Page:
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Dairyland is another small insurer that specializes in providing coverage for motorcycle enthusiasts. While it was more expensive than Markel or Geico, we recommend it if you plan to take your bike on long-distance trips. Dairyland's online quote interface gave us more extensive control over coverage options than other insurers, and it actually charged less for the additional option of trip interruption coverage ($5 a year) and roadside assistance ($12 a year).

For Georgia, Dairyland's average premium came in at $1,268 per year. That's substantially higher than either Markel or GEICO, but we also noticed that the price could vary by several hundred dollars for certain ZIP codes within the state. If you're interested in obtaining motorcycle insurance from a company that focuses on the details, we suggest obtaining a quick estimate from Dairyland for your area so that you can confirm whether it's at a price point that makes sense.

Comparing Georgia motorcycle insurers by customer service quality

Our top choices for motorcycle coverage in Georgia aren't based on price alone. To make sure we were recommending insurers who would be reliable in the event of a claim, we also referenced information about their customer service. This included consumer complaint data from the National Association of Insurance Commissioners (NAIC) and customer satisfaction ratings assigned by J.D. Power.

InsurerNAIC complaint indexJ.D. Power ratingA.M. Best rating
Progressive1.862/5A+
GEICO0.923/5A++
Esurance1.023/5A+
Dairyland1.16n/aA+
Markel0.00*n/aA
Nationwide0.543/5A+
Markel did not receive any personal vehicle insurance complaints in 2018. However, this may be a result of Markel's very small market share.

These ratings aren't anything like precise figures, but they give us a way to compare insurance companies in terms of the customer experience that comes after the initial quote. For example, an insurer with an NAIC complaint index below 1.00 is one which causes fewer consumer complaints than the average company of its size. The J.D. Power rating uses survey responses to evaluate insurers in areas ranging from claims handling to billing processes and service interactions.

Finally, a company's A.M. Best score reflects its financial stability. Following a natural disaster or an economic recession, insurance companies can find it difficult to meet their claim obligations due to spikes in claim volume or a decline in new business. Choosing a financially stable insurer makes it less likely that your insurer will fail to pay out your claim.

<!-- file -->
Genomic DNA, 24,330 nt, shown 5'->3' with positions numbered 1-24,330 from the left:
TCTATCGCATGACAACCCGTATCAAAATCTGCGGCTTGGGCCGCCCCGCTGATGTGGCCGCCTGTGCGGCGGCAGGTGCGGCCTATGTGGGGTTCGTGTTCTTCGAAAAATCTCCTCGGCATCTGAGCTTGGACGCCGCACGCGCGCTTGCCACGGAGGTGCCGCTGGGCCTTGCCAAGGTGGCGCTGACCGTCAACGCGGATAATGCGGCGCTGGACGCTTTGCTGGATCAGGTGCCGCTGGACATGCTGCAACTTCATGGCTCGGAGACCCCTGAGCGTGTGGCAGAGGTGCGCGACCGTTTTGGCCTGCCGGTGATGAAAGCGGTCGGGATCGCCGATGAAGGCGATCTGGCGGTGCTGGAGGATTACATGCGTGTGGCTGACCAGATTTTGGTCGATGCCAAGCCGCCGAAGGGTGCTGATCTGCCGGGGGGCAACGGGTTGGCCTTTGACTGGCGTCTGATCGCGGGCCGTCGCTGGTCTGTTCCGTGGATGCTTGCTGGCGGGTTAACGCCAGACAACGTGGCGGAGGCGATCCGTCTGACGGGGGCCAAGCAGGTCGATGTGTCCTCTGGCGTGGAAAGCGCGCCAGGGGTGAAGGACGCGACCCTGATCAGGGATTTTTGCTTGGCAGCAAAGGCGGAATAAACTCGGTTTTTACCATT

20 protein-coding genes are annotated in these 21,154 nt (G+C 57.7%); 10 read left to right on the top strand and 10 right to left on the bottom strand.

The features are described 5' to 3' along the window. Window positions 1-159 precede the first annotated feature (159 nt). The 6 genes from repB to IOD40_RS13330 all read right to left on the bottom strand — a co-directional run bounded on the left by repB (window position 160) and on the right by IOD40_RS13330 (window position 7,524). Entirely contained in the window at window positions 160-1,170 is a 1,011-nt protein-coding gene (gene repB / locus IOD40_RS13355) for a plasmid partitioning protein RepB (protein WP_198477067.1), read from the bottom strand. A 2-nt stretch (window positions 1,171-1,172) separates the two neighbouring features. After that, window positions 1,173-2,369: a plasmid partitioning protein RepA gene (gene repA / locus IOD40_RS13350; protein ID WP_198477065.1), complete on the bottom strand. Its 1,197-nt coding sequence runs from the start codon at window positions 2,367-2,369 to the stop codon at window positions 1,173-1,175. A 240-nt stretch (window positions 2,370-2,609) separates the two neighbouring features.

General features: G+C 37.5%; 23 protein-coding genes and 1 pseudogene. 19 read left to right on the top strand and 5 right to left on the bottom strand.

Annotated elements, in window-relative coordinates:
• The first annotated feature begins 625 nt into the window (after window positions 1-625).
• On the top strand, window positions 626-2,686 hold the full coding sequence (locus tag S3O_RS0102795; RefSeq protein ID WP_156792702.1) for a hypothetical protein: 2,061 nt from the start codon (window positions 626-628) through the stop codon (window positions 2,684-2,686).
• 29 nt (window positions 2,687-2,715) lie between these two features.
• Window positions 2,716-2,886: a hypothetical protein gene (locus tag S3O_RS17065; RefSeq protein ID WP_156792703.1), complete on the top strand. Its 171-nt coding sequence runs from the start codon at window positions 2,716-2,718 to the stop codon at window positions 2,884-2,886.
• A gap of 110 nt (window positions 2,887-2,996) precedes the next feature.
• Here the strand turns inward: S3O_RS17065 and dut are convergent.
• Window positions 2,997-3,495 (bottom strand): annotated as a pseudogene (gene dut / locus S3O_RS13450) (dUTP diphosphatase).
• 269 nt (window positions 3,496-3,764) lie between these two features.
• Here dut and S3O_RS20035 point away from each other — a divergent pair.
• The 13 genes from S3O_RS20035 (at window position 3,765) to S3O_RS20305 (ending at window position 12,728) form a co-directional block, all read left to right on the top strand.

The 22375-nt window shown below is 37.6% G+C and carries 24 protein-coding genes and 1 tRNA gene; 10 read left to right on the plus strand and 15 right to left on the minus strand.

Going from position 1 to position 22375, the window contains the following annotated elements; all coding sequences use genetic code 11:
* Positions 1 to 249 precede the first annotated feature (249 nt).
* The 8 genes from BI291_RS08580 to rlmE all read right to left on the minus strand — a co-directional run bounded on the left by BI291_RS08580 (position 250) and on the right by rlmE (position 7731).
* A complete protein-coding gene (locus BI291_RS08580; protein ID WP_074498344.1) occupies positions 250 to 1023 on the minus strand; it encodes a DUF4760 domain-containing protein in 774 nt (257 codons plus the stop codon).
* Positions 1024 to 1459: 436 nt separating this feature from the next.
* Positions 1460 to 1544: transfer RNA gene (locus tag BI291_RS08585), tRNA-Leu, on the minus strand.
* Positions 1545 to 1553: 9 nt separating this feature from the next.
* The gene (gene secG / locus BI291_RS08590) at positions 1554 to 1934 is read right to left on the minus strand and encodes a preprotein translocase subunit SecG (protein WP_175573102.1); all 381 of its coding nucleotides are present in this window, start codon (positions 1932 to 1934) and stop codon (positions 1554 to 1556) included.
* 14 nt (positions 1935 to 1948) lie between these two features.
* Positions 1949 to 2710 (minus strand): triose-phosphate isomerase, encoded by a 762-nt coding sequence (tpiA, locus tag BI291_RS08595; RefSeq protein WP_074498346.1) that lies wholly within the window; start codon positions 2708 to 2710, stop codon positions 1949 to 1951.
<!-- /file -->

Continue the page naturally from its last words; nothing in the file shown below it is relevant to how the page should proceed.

The cheapest motorcycle insurance companies in Georgia

In Georgia, we found that the cheapest insurance for motorcycles usually came from Geico, with Markel close behind. Both companies offered average quotes under $540 per year.

Bar graph comparing annual insurance premiums for motorcycle riders in Georgia

Motorcycle license requirements in Georgia

Motorcycle riders in Georgia must have either a Class M license or a Class M instructional permit. These are completely separate from the Class C license for four-wheeled vehicles: Class M licenses don't authorize you to drive cars, and Class C licenses don't allow you to drive motorcycles.

Having a Class M license or permit in Georgia legally enables you to drive any motorcycle, moped or scooter — all classified as "motor-driven cycles" — with an engine capacity above 50cc. Motor-driven cycles with engines 50cc or smaller can be operated by anyone at least 15 years old who has a valid Class C driver's license or permit.

According to the Georgia Department of Driver Services, a motor-driven cycle is defined as any vehicle with the following features:

  • No more than three wheels
  • A saddle for the rider
  • Handlebars for control

Motorcycle insurance requirements in Georgia

The state of Georgia requires that anyone operating a motor vehicle carry a certain amount of liability insurance in case of an accident. These requirements are the same whether you drive a car or ride a motorcycle. They cover costs you're responsible for when your driving results in bodily injury or property damage to someone else.

Coverage typeLegal minimum in Georgia